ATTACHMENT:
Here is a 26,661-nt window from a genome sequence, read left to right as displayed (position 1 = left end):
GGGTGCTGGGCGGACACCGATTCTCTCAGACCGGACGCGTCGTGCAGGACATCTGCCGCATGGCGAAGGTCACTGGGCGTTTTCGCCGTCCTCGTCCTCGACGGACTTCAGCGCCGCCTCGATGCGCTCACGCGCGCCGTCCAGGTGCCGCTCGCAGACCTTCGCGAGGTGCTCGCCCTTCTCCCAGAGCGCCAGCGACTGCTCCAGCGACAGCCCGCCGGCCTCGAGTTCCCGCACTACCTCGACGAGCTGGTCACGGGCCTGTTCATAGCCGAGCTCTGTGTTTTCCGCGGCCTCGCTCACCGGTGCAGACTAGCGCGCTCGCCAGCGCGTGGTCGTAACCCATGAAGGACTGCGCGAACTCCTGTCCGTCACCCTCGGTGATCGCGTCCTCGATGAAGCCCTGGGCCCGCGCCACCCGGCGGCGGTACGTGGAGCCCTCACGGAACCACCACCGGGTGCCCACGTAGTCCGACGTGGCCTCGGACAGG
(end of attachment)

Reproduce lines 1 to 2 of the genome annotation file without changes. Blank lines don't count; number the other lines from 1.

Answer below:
Here is a 26,661-nt window from a genome sequence, read left to right as displayed (position 1 = left end):
GGGTGCTGGGCGGACACCGATTCTCTCAGACCGGACGCGTCGTGCAGGACATCTGCCGCATGGCGAAGGTCACTGGGCGTTTTCGCCGTCCTCGTCCTCGACGGACTTCAGCGCCGCCTCGATGCGCTCACGCGCGCCGTCCAGGTGCCGCTCGCAGACCTTCGCGAGGTGCTCGCCCTTCTCCCAGAGCGCCAGCGACTGCTCCAGCGACAGCCCGCCGGCCTCGAGTTCCCGCACTACCTCGACGAGCTGGTCACGGGCCTGTTCATAGCCGAGCTCTGTGTTTTCCGCGGCCTCGCTCACCGGTGCAGACTAGCGCGCTCGCCAGCGCGTGGTCGTAACCCATGAAGGACTGCGCGAACTCCTGTCCGTCACCCTCGGTGATCGCGTCCTCGATGAAGCCCTGGGCCCGCGCCACCCGGCGGCGGTACGTGGAGCCCTCACGGAACCACCACCGGGTGCCCACGTAGTCCGACGTGGCCTCGGACAGG